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Ineffective Assistance of Counsel and Failure to appeal or inform the defendant of possible options.

Houston, TX |

MURDER TRIAL: Defendant wins 1st appeal & is granted a new trial based on the Accomplice-Witness Rule. The star witness for the prosecution was also originally charged w/murder for the same case but, was given a charge of attempted murder in exchange for his testimony against the defendant. There was no physical evidence nor were there any other witnesses to the actual crime other than the witness & the defendant. So, it came down to one person's word against the other.

2nd Trial: Prosecution again calls upon the same witness to testify. The only other witnesses they called upon were character witnesses.

There was no witness that could corroborate the accomplice’s testimony and as I have learned from a previous question I posted (http://www.avvo.com/legal-answers/accomplice-witness-rule--1257467.html) the jury should not have been able to convict based on the accomplice’s testimony alone. However, that is exactly what happened. Same defense counsel represented in both trails but, different judge and prosecutors. The state did not present any new evidence corroborating the witness’s testimony. Logical assumption especially, since the attorney was defense counsel for the 1st trial, he should have recognized that the state again violated the Accomplice-Rule. However, the defense counsel did nothing. Under these circumstances what should he have done or what options should he have advised the defendant of? Since he did nothing and failed to advise the defendant of any options or possible objections would this also be grounds for a claim of Ineffective Assistance of Counsel?

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Attorney answers 3

Posted

Please stop posting the same question. Consult an appellate attorney in your area. No one can give you accurate feedback based on this information. They would have to read the entire record in the case.

Macy Jaggers's answer to a legal question on Avvo does not establish an attorney-client relationship. Ms. Jaggers offers everyone a free consultation to discuss their case. Feel free to call her office at 214-365-9800 to make an appointment (phones are answered 24 hours) or visit her website at www.macyjaggers.com for more information about her services and recent victories.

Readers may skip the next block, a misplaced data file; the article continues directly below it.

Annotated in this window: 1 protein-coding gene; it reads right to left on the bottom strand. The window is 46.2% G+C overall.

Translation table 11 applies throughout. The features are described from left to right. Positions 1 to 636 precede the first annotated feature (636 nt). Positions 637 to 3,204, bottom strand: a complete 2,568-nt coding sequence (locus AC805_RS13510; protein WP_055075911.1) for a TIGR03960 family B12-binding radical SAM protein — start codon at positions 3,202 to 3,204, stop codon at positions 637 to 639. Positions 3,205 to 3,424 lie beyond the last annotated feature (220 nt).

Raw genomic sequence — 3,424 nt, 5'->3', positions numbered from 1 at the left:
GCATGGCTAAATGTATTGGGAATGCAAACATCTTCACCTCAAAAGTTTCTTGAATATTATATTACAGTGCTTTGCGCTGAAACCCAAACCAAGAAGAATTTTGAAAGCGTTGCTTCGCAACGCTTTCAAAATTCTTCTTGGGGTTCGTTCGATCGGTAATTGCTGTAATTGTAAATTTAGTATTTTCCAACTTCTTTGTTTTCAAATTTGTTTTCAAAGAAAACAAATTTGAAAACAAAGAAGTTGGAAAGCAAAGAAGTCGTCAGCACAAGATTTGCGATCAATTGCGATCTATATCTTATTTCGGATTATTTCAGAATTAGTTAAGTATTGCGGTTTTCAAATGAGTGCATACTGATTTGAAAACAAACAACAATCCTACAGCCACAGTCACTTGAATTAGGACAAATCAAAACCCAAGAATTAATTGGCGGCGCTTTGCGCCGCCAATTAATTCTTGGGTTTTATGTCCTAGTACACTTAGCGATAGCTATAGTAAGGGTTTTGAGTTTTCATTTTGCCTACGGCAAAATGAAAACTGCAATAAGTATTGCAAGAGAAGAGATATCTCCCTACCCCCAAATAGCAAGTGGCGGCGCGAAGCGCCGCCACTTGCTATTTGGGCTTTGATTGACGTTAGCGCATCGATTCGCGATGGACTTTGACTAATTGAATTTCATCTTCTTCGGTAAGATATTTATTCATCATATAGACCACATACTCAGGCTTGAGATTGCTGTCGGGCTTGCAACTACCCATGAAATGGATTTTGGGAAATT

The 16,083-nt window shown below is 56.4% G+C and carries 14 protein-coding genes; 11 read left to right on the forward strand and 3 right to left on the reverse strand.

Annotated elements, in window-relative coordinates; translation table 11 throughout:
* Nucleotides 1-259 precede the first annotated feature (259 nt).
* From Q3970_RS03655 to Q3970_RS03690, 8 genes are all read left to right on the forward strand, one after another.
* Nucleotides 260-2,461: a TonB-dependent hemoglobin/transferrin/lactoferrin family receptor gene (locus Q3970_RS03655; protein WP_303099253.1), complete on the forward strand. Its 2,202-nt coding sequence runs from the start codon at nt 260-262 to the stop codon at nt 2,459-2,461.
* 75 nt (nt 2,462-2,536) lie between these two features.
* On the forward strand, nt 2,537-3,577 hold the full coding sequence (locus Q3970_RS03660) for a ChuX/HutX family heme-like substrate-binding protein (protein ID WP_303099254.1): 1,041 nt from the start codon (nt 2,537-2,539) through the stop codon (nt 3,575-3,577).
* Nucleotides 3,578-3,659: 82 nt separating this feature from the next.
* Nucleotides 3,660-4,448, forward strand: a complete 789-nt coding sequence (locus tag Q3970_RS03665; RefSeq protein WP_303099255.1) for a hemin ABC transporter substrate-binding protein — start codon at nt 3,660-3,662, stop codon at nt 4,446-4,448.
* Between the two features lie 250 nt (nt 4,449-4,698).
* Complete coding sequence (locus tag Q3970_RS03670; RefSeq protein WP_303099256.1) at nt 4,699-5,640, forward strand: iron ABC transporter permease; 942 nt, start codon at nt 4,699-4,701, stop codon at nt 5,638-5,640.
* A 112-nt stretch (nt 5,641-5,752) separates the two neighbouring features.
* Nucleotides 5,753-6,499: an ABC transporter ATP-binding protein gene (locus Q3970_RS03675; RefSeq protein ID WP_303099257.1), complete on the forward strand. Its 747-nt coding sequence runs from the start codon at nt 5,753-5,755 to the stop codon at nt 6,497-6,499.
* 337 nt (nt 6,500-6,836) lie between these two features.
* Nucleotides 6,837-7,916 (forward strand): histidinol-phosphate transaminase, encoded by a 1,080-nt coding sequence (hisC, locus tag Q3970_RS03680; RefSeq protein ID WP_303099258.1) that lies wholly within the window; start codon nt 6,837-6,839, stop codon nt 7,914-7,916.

Asker

Posted

I didn't post the same question! The additional and supporting information is the same but, QUESTION IS DIFFERENT and a question that I would imagine can be answered without needing the entire record.

Macy Michelle Jaggers

Macy Michelle Jaggers

Posted

My answer is the same to every variation of this question. Hire a local appellate attorney. You imagine wrong.

Posted

Please refer your question to a post-conviction appeal specialist. It's impossible to answer your question without a full and objective investigation of the facts and circumstances surrounding your case. Additionally, I'm always suspect when someone says their lawyer "did nothing." Defense lawyers rarely do nothing. Most of the time their actions are limited by the facts, over which they had no control.

Asker

Posted

Here is 440 pages of cases of where the defense attorney didn't do what they were suppose to do. http://www.capdefnet.org/hat/contents/constitutional_issues/ineffective_assist/IAC%20Post-Wiggins%208-26-12.pdf

Harry Edward Hudson Jr

Harry Edward Hudson Jr

Posted

No one here has the time to devote to the pages posted and that probably is not sufficient information. If there was an error of the magnitude you allude to and believe occurred, that can be raised on appeal.

Posted

In your post you said, "the jury should not have been able to convict based on the accomplice’s testimony alone."

I would assume the State did not call that one witness, then rest their case. If there was other evidence introduced, such as the crime scene evidence, autopsy, etc., then the conviction was not a result of the accomplice's testimony alone, but that testimony together with the rest of the evidence.

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